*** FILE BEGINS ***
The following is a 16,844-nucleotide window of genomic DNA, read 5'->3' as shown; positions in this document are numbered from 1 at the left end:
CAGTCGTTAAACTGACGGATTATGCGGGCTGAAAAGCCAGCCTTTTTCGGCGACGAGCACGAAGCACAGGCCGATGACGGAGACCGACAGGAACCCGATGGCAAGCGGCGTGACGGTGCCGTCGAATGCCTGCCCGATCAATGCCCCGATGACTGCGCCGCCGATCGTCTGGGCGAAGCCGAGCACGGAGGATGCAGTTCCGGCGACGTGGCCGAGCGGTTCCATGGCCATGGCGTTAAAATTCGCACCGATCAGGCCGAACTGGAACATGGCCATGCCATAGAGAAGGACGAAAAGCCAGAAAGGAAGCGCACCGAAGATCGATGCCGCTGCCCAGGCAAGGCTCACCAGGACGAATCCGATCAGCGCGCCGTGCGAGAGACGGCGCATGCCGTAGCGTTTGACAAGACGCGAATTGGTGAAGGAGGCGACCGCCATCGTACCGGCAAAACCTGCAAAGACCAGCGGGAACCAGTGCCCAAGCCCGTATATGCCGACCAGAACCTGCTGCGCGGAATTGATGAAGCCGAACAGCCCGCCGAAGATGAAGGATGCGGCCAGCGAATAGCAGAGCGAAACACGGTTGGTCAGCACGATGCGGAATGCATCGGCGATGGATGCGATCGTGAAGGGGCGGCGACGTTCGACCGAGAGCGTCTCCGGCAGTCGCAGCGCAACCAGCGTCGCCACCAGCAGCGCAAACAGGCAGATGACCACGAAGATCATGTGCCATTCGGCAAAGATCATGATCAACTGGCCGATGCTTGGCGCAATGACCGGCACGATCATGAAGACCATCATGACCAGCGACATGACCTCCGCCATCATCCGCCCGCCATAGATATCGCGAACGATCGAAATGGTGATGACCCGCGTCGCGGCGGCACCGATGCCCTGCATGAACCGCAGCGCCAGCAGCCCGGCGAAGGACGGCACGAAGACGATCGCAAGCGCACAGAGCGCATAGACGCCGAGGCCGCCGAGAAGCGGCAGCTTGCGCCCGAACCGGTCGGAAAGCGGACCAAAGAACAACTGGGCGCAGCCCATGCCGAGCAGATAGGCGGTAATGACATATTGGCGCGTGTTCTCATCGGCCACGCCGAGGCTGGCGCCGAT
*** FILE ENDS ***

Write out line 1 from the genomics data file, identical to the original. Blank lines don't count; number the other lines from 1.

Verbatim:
The following is a 16,844-nucleotide window of genomic DNA, read 5'->3' as shown; positions in this document are numbered from 1 at the left end: